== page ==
CCMB team uses E. coli to study bacterial cell wall development

Cellular damage: A scanning electron microscopic image of E. coli shows their cell walls ruptured hence losing the rodlike shape and dying.

Cellular damage: A scanning electron microscopic image of E. coli shows their cell walls ruptured hence losing the rodlike shape and dying.   | Photo Credit: CCMB

The cell wall of the bacteria is made up mostly of one large molecule called peptidoglycan

Researchers from Hyderabad have identified an enzyme that plays a crucial role in the enlargement and growth of bacteria, by studying E. coli. The enzyme MepK helps in cutting a particular class of bonds that connect the peptidoglycan, which is a sac-like molecule that envelops the cell. This action allows more material to be added to the cell wall, making a larger compartment for the cell to reside in.

One of the most important features of a bacterium is its cell wall which protects it from external environmental conditions and also internal pressure and keeps it in shape. Harming the cell wall causes irreversible damage to the bacterium and eventually kills it.

Crucial factor

For example, E. coli are rod shaped bacteria often experimented with in the lab. The bacteria die when the integrity of the cell wall is destroyed. Its crucial role in maintaining the wellbeing of the bacterium makes the cell wall a target of study, especially by scientists interested in developing new drug strategies to combat the bacteria.

In this context, understanding how the bacterial cell wall develops during growth and division of cells is an important question being addressed in Manjula Reddy’s lab at the Centre for Cellular and Molecular Biology (CSIR-CCMB) in Hyderabad for a decade now.

In an earlier work, done in 2012, Dr Reddy’s group showed that opening the cell wall by hydrolysing enzymes is crucial for the new material to be incorporated into it, leading to the cell’s expansion and elongation.

The cell wall is made up mostly of a single net-like molecule (peptidoglycan). This consists of many sugar polymers interconnected by short peptides. It encloses the bacterial cytoplasmic membrane very much like a jute bag. The peptides connecting the baglike structure are cross-linked in several ways. Of significance to this work are the links between particular amino acid residues located on adjacent peptide chains. This is a rare component present only in bacterial cell walls and is known as mDAP for short..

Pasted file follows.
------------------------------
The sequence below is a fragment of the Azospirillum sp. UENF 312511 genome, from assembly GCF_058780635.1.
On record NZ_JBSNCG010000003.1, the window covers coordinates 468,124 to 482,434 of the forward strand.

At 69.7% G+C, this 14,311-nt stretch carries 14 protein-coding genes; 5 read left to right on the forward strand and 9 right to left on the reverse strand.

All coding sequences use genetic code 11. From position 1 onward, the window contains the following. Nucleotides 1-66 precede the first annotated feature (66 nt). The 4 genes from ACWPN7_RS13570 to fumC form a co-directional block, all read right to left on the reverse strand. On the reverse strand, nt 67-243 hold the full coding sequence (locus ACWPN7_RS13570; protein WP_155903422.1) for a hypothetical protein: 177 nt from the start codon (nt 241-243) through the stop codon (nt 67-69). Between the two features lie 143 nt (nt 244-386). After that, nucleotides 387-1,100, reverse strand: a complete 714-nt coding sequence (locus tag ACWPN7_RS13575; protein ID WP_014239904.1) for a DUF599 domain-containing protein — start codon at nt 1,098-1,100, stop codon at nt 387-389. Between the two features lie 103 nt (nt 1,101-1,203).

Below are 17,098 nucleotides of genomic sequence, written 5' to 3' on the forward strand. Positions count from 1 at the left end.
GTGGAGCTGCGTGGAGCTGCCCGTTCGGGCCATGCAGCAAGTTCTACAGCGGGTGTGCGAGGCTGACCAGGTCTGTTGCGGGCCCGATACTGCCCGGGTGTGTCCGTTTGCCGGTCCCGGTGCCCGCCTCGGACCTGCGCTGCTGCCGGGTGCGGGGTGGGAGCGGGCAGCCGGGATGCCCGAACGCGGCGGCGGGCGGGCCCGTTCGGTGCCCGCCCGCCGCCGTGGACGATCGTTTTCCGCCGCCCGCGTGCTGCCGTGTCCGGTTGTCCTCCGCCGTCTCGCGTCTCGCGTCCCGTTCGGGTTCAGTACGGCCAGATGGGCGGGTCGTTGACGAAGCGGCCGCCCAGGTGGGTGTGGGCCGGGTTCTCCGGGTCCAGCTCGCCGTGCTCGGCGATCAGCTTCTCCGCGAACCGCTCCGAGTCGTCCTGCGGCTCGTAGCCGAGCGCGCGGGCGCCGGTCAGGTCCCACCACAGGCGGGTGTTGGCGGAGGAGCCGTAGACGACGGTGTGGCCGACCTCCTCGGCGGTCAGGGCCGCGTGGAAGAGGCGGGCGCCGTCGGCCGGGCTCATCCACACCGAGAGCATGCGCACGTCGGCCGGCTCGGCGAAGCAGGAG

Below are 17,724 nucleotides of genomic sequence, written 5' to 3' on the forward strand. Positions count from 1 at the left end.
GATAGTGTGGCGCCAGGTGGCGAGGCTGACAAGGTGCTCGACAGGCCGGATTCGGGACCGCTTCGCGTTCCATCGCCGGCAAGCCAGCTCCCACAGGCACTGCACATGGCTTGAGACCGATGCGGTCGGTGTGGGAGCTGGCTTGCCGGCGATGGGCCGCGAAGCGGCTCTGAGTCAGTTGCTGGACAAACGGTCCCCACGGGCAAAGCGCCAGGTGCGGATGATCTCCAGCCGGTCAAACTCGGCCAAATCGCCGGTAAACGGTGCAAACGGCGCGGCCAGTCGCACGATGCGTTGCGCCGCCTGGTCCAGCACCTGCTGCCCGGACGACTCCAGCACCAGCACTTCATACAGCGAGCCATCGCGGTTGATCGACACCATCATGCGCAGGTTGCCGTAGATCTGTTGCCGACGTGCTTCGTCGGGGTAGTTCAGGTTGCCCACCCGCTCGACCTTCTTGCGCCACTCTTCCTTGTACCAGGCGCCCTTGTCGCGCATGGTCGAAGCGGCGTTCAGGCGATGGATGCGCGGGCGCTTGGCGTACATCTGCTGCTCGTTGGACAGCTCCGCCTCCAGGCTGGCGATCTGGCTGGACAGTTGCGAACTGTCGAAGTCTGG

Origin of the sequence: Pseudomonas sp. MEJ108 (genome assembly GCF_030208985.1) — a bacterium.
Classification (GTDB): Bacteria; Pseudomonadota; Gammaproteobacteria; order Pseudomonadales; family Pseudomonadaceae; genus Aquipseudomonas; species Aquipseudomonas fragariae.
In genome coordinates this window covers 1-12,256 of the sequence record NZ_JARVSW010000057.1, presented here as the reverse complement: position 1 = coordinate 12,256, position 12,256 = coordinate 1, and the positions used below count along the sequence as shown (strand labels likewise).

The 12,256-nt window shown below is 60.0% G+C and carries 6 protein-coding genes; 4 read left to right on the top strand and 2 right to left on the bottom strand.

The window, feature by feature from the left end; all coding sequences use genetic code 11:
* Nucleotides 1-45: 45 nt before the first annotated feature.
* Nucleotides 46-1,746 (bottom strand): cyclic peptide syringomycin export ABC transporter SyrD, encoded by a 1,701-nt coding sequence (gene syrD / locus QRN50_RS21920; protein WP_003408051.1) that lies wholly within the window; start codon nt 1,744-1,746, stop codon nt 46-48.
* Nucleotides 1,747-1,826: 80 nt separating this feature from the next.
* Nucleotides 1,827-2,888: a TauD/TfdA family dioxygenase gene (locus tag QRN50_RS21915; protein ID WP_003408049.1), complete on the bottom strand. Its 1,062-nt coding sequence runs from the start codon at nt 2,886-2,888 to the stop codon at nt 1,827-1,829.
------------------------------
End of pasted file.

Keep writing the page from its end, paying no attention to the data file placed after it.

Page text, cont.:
Vital enzyme

In a paper published recently in the Proceedings of National Academy of Sciences (PNAS), the group identified an enzyme (MepK) which helps in breaking down the bond between two mDAP residues. This leads to cutting the molecular mesh and thus aiding the growth (or enlargement) of the cell. “By cleaving these cross-links, MepK [along with other known enzymes] contributes to growth and enlargement of sac-like peptidoglycan... This emphasises the fundamental role of cross-link cleavage in bacterial cell wall synthesis,” says Pavan Kumar Chodisetti, from CSIR-CCMB and the first author of the paper.

“The class of enzymes reported in this paper was not known earlier, and identifying this enzyme [MepK] gave us lot of excitement,” says Dr. Reddy. “[The study] has higher significance in organisms like Clostridia and M. tuberculosis because cell walls of these bacteria have very high levels of mDAP-mDAP type of cross-links. Therefore, MepK-like enzymes will be very important for the growth of these bacteria.”

These cross-links constitute approximately 10% of total cross-links in Gram-negative bacteria like E. coli and Pseudomonas. However, they are predominant in many Gram-positive bacteria such as Mycobacteria and Clostridia (occur up to 80% of total cross-links)

The next step according to Dr. Reddy is “identifying small-molecule inhibitors for this class of enzymes and also to understand the molecular mechanisms by which the cell wall growth is initiated”.

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Printable version | May 30, 2020 5:53:54 AM |

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